Red Sox

After foot injury held things up, JD Martinez finally introduced by Red Sox

After foot injury held things up, JD Martinez finally introduced by Red Sox

FORT MYERS, Fla. — A sole medical issue that probably won’t ever impact J.D. Martinez and the Red Sox held up the slugger’s introductory press conference, which went off smoothly Monday morning at JetBlue Park.

Martinez never thought his contract was in any trouble.

“No, not really, that thought never crossed my mind,” Martinez said when asked if he thought the deal may fell apart. “I kind of knew that it was really, like they said, being thorough, going through everything. Crossing-all-the-t’s and dotting-all-the-i’s-type deal. I never once worried about it.”

At the beginning of the 2017 season, Martinez had a sprained Lisfranc ligament in his right foot.

“And so it healed, went on his way and played,” Martinez’s agent, Scott Boras, said Monday. “Obviously, the X-rays and things showed he had this condition called the Lisfranc condition. It’s healed, back to normal. The question is, what if that has any impact in the long term? And [we] kind of agreed that it’s not much of an issue, but what if it’s an issue in the latter part of the contract?

“From our standpoint, we have opt-outs in the second year, the third year, the fourth year, and we can, we have flexibility. And they have some protection at the back end, that’s all. In case there’s a disabling injury.”

Some revision to Martinez’s originally agreed upon five-year, $110 million deal was made. The dollars have not changed. Martinez has a limited no-trade clause. But, Martinez now has a third opt out — after the fourth year as well. In the original agreement, he could opt out after Year 2 or Year 3. Now, he has the choice after Year 4 in addition.

The Red Sox, meanwhile, are protected if Martinez spends a certain amount of time on the disabled list because of a matter related to the prior Lisfranc joint injury. After Year 3 or Year 4, the deal can be converted to a mutual option, rather than just an opt out for Martinez. In essence, the Sox can back out of the deal after Year 3 or 4, based on these conditions, per a source:

A mutual option for Year 4 is triggered if:

1. Martinez suffers a Lisfranc injury related to his prior Lisfranc injury. A three-doctor system will define if the injury is related to prior Lisfranc injury.
2.  Because of that old injury, he has spent 60 days on DL in Year 3 — or 10 days or more in Year 3, plus a total of 120 DL days in Year 2 and Year 3.

A mutual option for Year 5 is triggered if:

J.D. Martinez suffers a Lisfranc injury related to his prior Lisfranc injury. A three-doctor system will define if the injury is related to prior Lisfranc injury.
2.  Because of that old injury, he has spent 60 days on DL in Year 4 — or 10 days or more in Year 4, plus a total of 120 DL days in Year 3 and Year 4.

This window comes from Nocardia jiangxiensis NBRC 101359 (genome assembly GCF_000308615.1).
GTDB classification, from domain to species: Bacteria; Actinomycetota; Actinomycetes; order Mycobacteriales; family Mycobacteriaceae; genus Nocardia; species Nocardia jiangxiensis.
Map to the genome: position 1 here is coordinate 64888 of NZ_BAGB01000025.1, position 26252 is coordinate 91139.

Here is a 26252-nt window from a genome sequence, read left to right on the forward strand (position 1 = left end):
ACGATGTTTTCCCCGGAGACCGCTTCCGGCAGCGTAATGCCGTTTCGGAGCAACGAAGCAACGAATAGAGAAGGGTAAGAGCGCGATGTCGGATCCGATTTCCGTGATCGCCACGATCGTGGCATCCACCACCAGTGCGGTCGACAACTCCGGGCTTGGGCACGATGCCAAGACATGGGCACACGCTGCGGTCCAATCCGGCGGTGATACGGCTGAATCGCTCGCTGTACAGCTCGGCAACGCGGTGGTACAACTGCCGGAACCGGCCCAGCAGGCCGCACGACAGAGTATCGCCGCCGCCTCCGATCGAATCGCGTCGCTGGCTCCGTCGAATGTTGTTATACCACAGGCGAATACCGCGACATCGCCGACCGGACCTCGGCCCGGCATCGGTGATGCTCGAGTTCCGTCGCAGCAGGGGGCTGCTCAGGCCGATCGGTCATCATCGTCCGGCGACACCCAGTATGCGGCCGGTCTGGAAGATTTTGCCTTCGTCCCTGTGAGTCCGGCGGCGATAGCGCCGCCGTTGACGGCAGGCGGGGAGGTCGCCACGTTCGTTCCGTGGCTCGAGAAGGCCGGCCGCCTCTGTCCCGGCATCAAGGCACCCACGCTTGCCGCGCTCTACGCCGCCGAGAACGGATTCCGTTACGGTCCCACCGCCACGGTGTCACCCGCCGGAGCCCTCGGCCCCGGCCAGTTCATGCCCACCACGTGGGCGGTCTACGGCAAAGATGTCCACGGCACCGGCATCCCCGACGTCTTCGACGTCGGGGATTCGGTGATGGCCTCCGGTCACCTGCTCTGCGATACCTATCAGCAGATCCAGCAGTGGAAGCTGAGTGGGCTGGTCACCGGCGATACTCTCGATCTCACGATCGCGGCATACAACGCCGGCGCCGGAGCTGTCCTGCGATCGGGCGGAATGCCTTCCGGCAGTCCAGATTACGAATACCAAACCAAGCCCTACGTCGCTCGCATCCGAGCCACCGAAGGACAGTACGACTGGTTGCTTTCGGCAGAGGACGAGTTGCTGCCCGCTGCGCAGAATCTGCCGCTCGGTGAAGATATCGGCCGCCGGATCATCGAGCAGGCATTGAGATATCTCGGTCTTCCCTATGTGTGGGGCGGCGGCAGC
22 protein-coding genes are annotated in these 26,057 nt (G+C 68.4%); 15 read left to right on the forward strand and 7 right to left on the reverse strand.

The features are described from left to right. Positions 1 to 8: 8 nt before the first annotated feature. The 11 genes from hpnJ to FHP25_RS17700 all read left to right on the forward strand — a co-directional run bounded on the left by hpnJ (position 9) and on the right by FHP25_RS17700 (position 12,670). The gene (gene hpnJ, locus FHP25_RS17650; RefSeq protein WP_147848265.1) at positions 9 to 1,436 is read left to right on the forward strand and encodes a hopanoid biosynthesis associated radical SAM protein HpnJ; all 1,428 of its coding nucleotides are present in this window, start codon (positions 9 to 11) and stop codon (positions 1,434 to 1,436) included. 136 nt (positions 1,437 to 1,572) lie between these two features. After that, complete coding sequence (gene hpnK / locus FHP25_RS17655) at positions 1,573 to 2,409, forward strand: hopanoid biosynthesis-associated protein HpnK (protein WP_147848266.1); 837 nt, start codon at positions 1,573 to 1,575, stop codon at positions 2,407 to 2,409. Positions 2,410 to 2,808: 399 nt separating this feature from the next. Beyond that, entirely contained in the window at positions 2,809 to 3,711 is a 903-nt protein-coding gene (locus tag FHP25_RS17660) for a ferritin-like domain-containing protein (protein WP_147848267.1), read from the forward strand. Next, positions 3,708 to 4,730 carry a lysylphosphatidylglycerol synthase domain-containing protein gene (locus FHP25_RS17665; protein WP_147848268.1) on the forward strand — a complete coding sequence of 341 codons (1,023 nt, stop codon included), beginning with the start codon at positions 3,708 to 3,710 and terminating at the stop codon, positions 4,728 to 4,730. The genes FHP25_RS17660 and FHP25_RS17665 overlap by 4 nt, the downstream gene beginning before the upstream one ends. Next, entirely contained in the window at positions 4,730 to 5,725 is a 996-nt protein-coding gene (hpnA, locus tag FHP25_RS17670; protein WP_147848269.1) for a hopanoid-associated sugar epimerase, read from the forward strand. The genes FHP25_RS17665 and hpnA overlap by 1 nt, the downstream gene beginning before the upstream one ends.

The reality, then, is that these contingencies probably won’t ever come into play. With so many opt-outs, if Martinez performs well with the Red Sox, he’ll likely re-enter the free-agent market. But both sides were smart to make sure they’re protected. And it took a lot of energy to put the protections in place. Martinez went to Boston on Thursday for a doctor’s visit.

Sox president of baseball operations Dave Dombrowski said that his assistant general manager, Brian O’Halloran, put in endless hours, as did Red Sox doctors, to get the deal finalized.

“Dave and I have known one another a long time and we’ve gotten to know each other a lot better over the last five days,” Scott Boras says.

“And that says a lot,” Dombrowski adds in.

Boras was at a hotel in a shopping center not far from JetBlue Park.

"It’s kind of like I had to set up my law office here in Fort Myers,” Boras said. “Literally, it’s like 18 hours a day of doctors, language. Using our database historically to answer the needs of the team, the needs of the doctors. You’re going through a process of getting the evaluations, listing everybody addressing the evaluations. And again evaluations medically are subjective. And so, you’ve got to really discuss it both with the experts that you have, and the experts that they have, so that you can really define what the concern is. And that definition for what the concern is, is a difficult one medically. Because you’re talking about a healthy athlete. You’re not talking about an injury. You’re talking about something that may or may not happen. 

“You first have to take the attitude that, that’s reasonable. The second attitude you have to take is that you don’t want to be excessive about how this athlete is treated to protect his interests, and also understand the team’s interest. Being a lawyer, you’re doing dealing with the lawyers. In Dave’s case, a baseball executive, you’re outside the medical community. You’re just hearing what the medical community has to say. And then he’s hearing what our medical community has to say, and then you back and forth.